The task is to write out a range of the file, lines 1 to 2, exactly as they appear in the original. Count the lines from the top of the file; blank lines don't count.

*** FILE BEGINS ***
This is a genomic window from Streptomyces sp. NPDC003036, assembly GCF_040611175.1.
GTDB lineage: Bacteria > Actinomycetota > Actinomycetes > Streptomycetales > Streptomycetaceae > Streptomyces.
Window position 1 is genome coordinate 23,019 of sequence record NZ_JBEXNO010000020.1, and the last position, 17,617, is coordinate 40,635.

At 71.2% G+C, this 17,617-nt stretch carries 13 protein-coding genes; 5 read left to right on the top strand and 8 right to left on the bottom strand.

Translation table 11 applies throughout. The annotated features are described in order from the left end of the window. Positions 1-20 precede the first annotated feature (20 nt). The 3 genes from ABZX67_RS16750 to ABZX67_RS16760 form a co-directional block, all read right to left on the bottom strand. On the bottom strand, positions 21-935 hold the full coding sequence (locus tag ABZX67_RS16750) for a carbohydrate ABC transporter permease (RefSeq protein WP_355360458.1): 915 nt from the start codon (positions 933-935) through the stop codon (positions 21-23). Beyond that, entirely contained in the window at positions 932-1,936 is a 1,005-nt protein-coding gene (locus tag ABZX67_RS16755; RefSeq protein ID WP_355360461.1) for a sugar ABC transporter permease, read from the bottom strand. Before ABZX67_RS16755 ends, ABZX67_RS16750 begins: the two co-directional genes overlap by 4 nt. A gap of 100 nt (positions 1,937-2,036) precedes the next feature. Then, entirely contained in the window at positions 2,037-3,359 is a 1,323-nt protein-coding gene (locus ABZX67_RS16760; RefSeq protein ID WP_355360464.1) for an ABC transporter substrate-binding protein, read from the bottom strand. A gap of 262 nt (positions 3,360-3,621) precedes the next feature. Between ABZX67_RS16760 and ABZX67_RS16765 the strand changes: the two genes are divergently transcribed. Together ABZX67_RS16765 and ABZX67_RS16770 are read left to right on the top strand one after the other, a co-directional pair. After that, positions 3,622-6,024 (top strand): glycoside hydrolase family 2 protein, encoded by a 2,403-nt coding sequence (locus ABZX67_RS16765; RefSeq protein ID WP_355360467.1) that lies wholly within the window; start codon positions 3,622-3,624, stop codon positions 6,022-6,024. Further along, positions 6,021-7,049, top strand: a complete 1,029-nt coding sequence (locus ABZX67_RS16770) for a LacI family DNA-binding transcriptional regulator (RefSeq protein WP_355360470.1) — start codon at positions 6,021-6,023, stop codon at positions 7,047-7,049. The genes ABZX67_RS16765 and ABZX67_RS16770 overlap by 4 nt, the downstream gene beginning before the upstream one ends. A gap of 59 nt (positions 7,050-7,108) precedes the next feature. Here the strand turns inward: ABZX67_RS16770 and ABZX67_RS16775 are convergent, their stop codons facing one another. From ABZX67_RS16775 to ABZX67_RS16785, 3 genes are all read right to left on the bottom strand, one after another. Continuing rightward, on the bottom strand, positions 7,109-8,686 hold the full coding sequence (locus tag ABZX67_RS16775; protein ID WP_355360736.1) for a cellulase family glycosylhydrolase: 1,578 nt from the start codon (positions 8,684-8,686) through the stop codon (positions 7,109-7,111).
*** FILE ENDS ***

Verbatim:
This is a genomic window from Streptomyces sp. NPDC003036, assembly GCF_040611175.1.
GTDB lineage: Bacteria > Actinomycetota > Actinomycetes > Streptomycetales > Streptomycetaceae > Streptomyces.